“Labour, fearful of entering the next election campaign being pilloried as the spending party, gives the impression of being trapped in the headlights. And just for good measure, those highly respected independent thinktanks, the Institute for Fiscal Studies and the Institute for Government, have lamely accepted that it is going to be a case of “austerity, austerity, austerity” for the remainder of the decade.”

Ed Balls equivocation then meant that Labour fell into the trap of being defined by Cameron and Osbourne as weak on the need to cut the deficit through austerity cuts, which meant that any subsequent case for public investment gained little traction then or since.

It’s arguable that Ball’s preoccupation with learning to play the piano and running marathons, rather than building a social movement against austerity, is what allowed Corbyn and the minority wing of the Labour Party he represented, to take over the leadership of the party. Corbyn offered a clear anti-austerity message, and while I disagree with many things that Corbyn represented, particularly on Europe, I agreed with his and John McDonald’s wish, and the many members whose views they articulated, that ending austerity and to investing in public services should be the priority of any future Labour government.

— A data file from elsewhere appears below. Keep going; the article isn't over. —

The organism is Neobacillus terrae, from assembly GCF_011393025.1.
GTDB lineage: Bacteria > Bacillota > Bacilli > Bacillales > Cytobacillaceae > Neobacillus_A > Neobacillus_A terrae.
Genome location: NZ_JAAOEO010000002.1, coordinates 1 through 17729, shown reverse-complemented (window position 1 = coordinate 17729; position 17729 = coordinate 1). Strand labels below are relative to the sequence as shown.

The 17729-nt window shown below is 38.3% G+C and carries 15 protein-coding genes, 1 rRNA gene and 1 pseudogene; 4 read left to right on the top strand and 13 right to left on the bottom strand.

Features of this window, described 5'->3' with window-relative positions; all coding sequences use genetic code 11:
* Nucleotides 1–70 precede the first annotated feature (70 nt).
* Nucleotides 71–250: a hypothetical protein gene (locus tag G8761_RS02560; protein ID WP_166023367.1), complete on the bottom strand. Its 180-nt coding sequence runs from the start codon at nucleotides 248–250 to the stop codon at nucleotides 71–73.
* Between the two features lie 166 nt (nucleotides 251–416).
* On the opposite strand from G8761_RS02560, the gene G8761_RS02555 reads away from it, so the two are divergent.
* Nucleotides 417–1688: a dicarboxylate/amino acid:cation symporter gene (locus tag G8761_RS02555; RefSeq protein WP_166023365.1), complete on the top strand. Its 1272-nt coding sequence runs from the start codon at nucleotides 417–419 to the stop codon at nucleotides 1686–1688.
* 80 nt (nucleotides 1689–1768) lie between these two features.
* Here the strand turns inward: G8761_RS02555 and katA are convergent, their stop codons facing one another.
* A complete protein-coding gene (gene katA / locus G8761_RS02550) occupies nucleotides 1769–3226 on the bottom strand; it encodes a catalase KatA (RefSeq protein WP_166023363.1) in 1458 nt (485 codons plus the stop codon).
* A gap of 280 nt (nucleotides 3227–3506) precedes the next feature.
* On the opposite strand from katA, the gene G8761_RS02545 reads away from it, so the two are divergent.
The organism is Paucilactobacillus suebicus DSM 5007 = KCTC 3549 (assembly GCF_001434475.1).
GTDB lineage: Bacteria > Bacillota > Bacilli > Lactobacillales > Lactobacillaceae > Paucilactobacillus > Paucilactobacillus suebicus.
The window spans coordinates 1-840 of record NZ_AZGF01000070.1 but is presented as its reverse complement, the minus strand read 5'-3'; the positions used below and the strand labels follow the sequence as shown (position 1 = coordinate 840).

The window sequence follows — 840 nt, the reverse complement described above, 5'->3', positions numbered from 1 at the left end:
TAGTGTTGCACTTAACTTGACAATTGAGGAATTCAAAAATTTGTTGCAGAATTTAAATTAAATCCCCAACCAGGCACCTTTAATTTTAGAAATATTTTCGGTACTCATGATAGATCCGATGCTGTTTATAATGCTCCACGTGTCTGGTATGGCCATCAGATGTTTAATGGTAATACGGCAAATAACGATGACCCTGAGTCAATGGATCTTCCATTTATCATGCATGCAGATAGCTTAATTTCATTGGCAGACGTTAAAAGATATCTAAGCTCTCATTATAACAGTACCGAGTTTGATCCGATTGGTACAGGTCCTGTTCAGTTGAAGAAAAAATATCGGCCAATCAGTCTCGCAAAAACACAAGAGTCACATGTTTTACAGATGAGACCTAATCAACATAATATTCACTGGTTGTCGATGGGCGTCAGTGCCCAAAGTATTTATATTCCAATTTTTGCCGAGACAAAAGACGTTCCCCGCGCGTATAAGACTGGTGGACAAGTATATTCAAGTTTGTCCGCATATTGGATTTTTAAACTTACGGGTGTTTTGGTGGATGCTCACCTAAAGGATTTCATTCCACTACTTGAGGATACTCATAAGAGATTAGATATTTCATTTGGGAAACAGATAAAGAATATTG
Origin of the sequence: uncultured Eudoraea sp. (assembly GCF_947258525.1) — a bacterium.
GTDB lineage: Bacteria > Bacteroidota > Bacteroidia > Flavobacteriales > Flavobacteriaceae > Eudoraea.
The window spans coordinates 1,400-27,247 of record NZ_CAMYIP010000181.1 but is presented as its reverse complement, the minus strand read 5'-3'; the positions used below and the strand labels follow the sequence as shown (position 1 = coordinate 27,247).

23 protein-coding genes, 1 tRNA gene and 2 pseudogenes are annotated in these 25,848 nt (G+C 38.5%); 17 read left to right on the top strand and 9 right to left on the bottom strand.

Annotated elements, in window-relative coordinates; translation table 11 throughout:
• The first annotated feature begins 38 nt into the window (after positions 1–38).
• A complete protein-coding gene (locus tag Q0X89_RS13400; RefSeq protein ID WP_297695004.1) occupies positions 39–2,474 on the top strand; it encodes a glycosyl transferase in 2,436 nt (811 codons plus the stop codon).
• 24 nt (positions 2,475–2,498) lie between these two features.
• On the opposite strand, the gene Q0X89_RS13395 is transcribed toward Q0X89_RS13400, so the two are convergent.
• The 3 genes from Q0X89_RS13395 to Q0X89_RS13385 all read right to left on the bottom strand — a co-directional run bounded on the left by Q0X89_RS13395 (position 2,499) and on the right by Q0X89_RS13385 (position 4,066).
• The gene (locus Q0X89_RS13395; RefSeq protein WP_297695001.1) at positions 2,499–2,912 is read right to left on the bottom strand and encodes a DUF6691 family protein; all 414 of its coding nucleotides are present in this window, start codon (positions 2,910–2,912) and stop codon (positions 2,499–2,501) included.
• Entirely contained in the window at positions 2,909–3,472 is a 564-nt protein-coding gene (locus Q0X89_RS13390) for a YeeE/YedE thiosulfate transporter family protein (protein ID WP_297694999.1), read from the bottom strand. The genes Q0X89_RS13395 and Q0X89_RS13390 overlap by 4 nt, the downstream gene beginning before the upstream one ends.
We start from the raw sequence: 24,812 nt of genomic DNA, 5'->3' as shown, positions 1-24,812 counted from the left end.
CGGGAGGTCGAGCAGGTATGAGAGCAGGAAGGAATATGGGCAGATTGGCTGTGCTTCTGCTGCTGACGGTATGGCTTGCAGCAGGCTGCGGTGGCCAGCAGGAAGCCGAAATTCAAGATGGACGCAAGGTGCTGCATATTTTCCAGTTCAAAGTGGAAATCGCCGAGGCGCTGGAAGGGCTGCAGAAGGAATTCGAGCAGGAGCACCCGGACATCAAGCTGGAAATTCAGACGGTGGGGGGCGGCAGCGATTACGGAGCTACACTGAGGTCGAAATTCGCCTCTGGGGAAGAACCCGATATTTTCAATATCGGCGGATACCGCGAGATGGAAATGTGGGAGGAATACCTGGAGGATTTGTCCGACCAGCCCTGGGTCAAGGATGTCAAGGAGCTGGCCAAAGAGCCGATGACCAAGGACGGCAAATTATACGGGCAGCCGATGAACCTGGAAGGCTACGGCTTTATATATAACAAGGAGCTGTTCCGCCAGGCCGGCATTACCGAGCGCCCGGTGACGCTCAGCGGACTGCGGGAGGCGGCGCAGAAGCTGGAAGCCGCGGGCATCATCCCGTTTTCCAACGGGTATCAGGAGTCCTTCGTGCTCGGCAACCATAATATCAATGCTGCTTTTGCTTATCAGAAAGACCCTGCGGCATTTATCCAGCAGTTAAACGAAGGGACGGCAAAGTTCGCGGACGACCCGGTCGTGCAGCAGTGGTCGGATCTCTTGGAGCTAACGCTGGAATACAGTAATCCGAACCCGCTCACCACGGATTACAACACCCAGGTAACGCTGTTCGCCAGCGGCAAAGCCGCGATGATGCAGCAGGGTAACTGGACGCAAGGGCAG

But we are a long way from having a Labour government, and Johnson and the Conservative party have a bigger majority in the House of Commons than at any time since 1987. What a mess for progressives who want to chuck out austerity. You can’t make a difference if you don’t win an election, and Labour has lost four elections in a row.

This raises the question, then, of what Labour should do about the looming vote on the post-Brexit trade agreement. There are two options. First, vote with the government and hope to demonstrate to voters that Brexit is now completed, and that a line has been drawn under the issue. Alternatively, to vote against the government, and demonstrate to voters that there is a choice and an alternative when it comes to casting votes in the future.

The advantage of the first option is that it gets a difficult issue out of the way, and that Johnson cannot label Labour as ongoing remoaners.  The disadvantage, as happened with Ed Balls and Ed Miliband, is that Labour is saddled with the label of compromise and expediency. Where is the red line that Labour will defend at all costs? This isn’t going over old battles, or diminishing the views of those who voted for Brexit. It’s safeguarding our national interest against destabilising and destructive vandalism, something that President-Elect Biden has made clear.